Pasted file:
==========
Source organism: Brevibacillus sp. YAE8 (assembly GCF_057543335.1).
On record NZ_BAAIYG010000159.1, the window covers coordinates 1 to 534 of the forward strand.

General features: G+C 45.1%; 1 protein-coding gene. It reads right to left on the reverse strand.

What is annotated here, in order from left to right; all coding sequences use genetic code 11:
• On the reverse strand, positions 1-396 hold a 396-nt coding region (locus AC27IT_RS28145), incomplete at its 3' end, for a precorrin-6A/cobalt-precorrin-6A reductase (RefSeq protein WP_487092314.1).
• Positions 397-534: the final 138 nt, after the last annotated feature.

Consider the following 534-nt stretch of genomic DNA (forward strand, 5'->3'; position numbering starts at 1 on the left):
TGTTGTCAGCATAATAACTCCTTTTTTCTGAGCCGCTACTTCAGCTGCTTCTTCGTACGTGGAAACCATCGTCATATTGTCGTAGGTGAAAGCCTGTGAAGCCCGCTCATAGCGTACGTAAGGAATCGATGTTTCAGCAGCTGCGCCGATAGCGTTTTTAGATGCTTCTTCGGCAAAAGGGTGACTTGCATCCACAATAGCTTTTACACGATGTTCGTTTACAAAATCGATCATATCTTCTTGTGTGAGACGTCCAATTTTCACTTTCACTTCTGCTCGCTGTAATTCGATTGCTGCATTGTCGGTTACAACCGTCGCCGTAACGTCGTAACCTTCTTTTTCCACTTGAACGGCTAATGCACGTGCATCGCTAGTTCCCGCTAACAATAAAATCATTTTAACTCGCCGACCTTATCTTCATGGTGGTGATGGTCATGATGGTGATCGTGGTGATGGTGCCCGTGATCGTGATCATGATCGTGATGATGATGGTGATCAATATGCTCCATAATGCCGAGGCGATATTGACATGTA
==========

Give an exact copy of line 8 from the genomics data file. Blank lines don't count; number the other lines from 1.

TGTTGTCAGCATAATAACTCCTTTTTTCTGAGCCGCTACTTCAGCTGCTTCTTCGTACGTGGAAACCATCGTCATATTGTCGTAGGTGAAAGCCTGTGAAGCCCGCTCATAGCGTACGTAAGGAATCGATGTTTCAGCAGCTGCGCCGATAGCGTTTTTAGATGCTTCTTCGGCAAAAGGGTGACTTGCATCCACAATAGCTTTTACACGATGTTCGTTTACAAAATCGATCATATCTTCTTGTGTGAGACGTCCAATTTTCACTTTCACTTCTGCTCGCTGTAATTCGATTGCTGCATTGTCGGTTACAACCGTCGCCGTAACGTCGTAACCTTCTTTTTCCACTTGAACGGCTAATGCACGTGCATCGCTAGTTCCCGCTAACAATAAAATCATTTTAACTCGCCGACCTTATCTTCATGGTGGTGATGGTCATGATGGTGATCGTGGTGATGGTGCCCGTGATCGTGATCATGATCGTGATGATGATGGTGATCAATATGCTCCATAATGCCGAGGCGATATTGACATGTA